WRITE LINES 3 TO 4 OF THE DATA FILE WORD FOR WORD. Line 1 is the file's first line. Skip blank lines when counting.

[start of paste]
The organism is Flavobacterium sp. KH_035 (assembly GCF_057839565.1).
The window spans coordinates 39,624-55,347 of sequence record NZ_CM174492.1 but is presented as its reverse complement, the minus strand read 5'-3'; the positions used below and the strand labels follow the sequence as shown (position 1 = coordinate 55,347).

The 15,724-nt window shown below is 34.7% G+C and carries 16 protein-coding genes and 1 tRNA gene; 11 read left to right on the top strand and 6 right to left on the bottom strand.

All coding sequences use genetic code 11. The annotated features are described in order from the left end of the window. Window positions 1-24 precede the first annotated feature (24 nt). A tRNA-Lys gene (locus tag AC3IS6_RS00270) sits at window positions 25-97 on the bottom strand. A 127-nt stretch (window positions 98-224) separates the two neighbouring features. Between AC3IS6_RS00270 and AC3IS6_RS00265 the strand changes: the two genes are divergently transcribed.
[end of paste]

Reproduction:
The 15,724-nt window shown below is 34.7% G+C and carries 16 protein-coding genes and 1 tRNA gene; 11 read left to right on the top strand and 6 right to left on the bottom strand.

All coding sequences use genetic code 11. The annotated features are described in order from the left end of the window. Window positions 1-24 precede the first annotated feature (24 nt). A tRNA-Lys gene (locus tag AC3IS6_RS00270) sits at window positions 25-97 on the bottom strand. A 127-nt stretch (window positions 98-224) separates the two neighbouring features. Between AC3IS6_RS00270 and AC3IS6_RS00265 the strand changes: the two genes are divergently transcribed.